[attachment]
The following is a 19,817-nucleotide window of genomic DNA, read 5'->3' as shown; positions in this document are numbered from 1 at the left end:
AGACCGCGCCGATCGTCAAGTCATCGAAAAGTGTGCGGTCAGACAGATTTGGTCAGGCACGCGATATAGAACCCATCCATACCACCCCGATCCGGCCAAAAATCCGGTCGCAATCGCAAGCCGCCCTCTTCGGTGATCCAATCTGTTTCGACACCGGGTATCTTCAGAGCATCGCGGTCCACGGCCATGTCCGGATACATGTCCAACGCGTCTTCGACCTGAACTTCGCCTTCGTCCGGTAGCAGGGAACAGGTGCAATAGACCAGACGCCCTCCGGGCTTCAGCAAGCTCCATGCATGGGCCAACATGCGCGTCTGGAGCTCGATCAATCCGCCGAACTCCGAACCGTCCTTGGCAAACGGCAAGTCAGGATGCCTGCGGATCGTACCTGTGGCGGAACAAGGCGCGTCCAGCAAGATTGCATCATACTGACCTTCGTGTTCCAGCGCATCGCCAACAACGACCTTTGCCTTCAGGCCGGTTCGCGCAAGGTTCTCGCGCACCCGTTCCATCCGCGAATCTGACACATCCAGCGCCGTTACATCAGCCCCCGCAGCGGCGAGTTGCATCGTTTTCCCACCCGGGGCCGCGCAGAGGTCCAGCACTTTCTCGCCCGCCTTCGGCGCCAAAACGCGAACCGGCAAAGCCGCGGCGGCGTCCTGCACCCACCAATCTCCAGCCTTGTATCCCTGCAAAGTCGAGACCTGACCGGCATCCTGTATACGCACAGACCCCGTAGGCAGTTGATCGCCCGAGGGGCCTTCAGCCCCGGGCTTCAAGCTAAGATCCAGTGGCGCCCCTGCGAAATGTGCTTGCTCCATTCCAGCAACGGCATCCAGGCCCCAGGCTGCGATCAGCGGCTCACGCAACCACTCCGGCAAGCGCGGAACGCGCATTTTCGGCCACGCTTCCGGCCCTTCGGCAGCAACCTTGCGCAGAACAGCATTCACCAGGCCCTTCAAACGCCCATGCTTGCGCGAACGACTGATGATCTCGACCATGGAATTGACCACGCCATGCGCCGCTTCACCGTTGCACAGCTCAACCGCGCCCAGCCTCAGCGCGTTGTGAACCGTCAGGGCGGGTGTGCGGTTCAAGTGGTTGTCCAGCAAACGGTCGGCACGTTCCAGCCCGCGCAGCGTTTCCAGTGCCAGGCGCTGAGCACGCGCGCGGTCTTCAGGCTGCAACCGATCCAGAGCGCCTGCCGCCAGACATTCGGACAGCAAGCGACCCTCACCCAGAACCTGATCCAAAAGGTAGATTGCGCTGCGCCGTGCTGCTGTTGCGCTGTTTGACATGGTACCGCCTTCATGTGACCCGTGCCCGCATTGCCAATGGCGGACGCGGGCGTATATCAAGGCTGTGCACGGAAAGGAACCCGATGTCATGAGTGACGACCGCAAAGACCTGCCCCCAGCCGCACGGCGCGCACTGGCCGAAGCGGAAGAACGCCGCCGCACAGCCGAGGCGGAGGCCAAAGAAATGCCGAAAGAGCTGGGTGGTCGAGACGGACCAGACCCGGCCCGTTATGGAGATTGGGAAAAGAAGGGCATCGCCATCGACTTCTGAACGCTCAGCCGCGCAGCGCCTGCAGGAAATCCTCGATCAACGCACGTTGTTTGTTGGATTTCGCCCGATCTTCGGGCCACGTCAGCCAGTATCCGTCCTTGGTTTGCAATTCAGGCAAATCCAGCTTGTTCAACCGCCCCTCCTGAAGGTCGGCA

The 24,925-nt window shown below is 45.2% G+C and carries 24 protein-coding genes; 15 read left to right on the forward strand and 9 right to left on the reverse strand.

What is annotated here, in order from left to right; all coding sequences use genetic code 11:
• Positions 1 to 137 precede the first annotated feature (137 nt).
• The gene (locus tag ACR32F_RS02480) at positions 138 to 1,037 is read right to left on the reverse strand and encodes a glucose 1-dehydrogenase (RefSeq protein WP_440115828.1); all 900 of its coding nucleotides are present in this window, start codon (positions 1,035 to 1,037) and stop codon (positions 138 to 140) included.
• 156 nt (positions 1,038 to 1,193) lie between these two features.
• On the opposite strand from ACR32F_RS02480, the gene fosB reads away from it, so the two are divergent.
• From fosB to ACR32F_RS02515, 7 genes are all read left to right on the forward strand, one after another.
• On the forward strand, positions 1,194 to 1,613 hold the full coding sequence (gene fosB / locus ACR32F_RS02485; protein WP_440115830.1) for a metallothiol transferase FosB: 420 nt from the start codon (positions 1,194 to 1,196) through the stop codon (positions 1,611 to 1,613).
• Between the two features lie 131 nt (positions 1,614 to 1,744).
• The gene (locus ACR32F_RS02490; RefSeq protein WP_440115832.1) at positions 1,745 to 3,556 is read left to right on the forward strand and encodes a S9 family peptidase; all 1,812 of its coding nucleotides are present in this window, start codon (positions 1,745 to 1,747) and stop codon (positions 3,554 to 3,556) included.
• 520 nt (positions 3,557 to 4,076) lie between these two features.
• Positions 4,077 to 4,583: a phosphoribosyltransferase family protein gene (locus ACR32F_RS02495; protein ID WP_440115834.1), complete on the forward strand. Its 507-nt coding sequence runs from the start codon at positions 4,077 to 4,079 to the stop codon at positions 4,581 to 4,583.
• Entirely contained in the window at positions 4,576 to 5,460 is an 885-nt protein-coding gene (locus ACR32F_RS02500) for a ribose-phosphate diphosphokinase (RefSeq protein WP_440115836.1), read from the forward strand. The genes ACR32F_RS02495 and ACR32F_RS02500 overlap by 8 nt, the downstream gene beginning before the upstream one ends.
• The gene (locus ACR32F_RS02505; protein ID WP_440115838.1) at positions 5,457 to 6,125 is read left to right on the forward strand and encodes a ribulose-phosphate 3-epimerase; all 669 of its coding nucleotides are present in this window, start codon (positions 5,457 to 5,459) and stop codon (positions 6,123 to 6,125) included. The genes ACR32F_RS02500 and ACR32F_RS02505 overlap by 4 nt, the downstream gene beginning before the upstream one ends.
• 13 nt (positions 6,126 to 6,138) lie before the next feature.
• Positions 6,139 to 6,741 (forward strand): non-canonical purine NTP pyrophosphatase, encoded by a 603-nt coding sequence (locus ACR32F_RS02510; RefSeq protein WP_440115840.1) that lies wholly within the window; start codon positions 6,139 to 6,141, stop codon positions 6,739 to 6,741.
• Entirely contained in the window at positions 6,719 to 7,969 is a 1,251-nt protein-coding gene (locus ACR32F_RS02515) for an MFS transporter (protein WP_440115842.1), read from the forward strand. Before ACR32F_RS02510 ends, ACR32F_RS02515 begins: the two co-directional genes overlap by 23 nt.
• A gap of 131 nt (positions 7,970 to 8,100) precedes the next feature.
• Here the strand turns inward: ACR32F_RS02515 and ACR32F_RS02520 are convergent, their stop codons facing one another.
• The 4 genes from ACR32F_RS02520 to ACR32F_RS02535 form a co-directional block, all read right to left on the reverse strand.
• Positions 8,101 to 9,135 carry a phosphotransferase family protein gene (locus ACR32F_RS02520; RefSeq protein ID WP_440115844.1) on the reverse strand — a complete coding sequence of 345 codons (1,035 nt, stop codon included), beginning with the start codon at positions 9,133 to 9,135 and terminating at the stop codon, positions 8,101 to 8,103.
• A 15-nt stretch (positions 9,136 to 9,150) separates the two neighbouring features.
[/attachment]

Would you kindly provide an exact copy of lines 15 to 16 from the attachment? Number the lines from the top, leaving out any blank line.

• Entirely contained in the window at positions 4,576 to 5,460 is an 885-nt protein-coding gene (locus ACR32F_RS02500) for a ribose-phosphate diphosphokinase (RefSeq protein WP_440115836.1), read from the forward strand. The genes ACR32F_RS02495 and ACR32F_RS02500 overlap by 8 nt, the downstream gene beginning before the upstream one ends.
• The gene (locus ACR32F_RS02505; protein ID WP_440115838.1) at positions 5,457 to 6,125 is read left to right on the forward strand and encodes a ribulose-phosphate 3-epimerase; all 669 of its coding nucleotides are present in this window, start codon (positions 5,457 to 5,459) and stop codon (positions 6,123 to 6,125) included. The genes ACR32F_RS02500 and ACR32F_RS02505 overlap by 4 nt, the downstream gene beginning before the upstream one ends.